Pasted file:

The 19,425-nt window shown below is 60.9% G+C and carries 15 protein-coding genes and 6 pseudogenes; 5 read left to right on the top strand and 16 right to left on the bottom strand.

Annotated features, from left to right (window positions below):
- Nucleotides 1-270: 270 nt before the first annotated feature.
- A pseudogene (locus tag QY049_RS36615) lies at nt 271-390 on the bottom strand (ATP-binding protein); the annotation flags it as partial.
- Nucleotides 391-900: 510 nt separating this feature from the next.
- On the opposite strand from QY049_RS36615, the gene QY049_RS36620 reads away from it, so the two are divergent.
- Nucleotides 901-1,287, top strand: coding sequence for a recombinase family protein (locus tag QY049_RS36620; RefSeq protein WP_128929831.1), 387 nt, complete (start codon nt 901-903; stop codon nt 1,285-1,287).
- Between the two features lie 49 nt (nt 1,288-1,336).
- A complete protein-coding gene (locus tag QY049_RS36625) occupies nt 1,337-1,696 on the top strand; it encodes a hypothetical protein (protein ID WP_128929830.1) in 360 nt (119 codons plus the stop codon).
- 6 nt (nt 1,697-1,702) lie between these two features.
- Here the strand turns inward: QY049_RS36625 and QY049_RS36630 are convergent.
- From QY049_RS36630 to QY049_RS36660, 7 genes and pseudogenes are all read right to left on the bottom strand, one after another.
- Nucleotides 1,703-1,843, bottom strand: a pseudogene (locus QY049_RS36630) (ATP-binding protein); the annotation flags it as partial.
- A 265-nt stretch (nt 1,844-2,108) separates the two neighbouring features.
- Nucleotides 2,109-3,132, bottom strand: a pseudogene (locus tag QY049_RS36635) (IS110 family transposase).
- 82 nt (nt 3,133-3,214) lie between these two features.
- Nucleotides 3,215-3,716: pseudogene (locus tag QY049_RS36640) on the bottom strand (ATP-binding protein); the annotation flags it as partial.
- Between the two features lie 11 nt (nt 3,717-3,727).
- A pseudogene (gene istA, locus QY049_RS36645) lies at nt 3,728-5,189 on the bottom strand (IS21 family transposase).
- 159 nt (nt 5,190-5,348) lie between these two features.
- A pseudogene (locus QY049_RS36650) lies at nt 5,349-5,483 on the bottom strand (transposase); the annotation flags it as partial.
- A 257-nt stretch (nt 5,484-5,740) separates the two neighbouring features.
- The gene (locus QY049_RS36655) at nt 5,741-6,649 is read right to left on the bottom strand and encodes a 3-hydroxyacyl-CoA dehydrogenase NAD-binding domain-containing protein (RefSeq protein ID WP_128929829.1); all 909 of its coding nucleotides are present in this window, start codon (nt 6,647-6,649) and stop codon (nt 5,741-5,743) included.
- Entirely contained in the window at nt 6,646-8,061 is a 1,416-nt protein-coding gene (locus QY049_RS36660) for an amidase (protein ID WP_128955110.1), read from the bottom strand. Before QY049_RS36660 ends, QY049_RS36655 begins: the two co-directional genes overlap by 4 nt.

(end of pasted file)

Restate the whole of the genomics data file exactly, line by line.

The 19,425-nt window shown below is 60.9% G+C and carries 15 protein-coding genes and 6 pseudogenes; 5 read left to right on the top strand and 16 right to left on the bottom strand.

Annotated features, from left to right (window positions below):
- Nucleotides 1-270: 270 nt before the first annotated feature.
- A pseudogene (locus tag QY049_RS36615) lies at nt 271-390 on the bottom strand (ATP-binding protein); the annotation flags it as partial.
- Nucleotides 391-900: 510 nt separating this feature from the next.
- On the opposite strand from QY049_RS36615, the gene QY049_RS36620 reads away from it, so the two are divergent.
- Nucleotides 901-1,287, top strand: coding sequence for a recombinase family protein (locus tag QY049_RS36620; RefSeq protein WP_128929831.1), 387 nt, complete (start codon nt 901-903; stop codon nt 1,285-1,287).
- Between the two features lie 49 nt (nt 1,288-1,336).
- A complete protein-coding gene (locus tag QY049_RS36625) occupies nt 1,337-1,696 on the top strand; it encodes a hypothetical protein (protein ID WP_128929830.1) in 360 nt (119 codons plus the stop codon).
- 6 nt (nt 1,697-1,702) lie between these two features.
- Here the strand turns inward: QY049_RS36625 and QY049_RS36630 are convergent.
- From QY049_RS36630 to QY049_RS36660, 7 genes and pseudogenes are all read right to left on the bottom strand, one after another.
- Nucleotides 1,703-1,843, bottom strand: a pseudogene (locus QY049_RS36630) (ATP-binding protein); the annotation flags it as partial.
- A 265-nt stretch (nt 1,844-2,108) separates the two neighbouring features.
- Nucleotides 2,109-3,132, bottom strand: a pseudogene (locus tag QY049_RS36635) (IS110 family transposase).
- 82 nt (nt 3,133-3,214) lie between these two features.
- Nucleotides 3,215-3,716: pseudogene (locus tag QY049_RS36640) on the bottom strand (ATP-binding protein); the annotation flags it as partial.
- Between the two features lie 11 nt (nt 3,717-3,727).
- A pseudogene (gene istA, locus QY049_RS36645) lies at nt 3,728-5,189 on the bottom strand (IS21 family transposase).
- 159 nt (nt 5,190-5,348) lie between these two features.
- A pseudogene (locus QY049_RS36650) lies at nt 5,349-5,483 on the bottom strand (transposase); the annotation flags it as partial.
- A 257-nt stretch (nt 5,484-5,740) separates the two neighbouring features.
- The gene (locus QY049_RS36655) at nt 5,741-6,649 is read right to left on the bottom strand and encodes a 3-hydroxyacyl-CoA dehydrogenase NAD-binding domain-containing protein (RefSeq protein ID WP_128929829.1); all 909 of its coding nucleotides are present in this window, start codon (nt 6,647-6,649) and stop codon (nt 5,741-5,743) included.
- Entirely contained in the window at nt 6,646-8,061 is a 1,416-nt protein-coding gene (locus QY049_RS36660) for an amidase (protein ID WP_128955110.1), read from the bottom strand. Before QY049_RS36660 ends, QY049_RS36655 begins: the two co-directional genes overlap by 4 nt.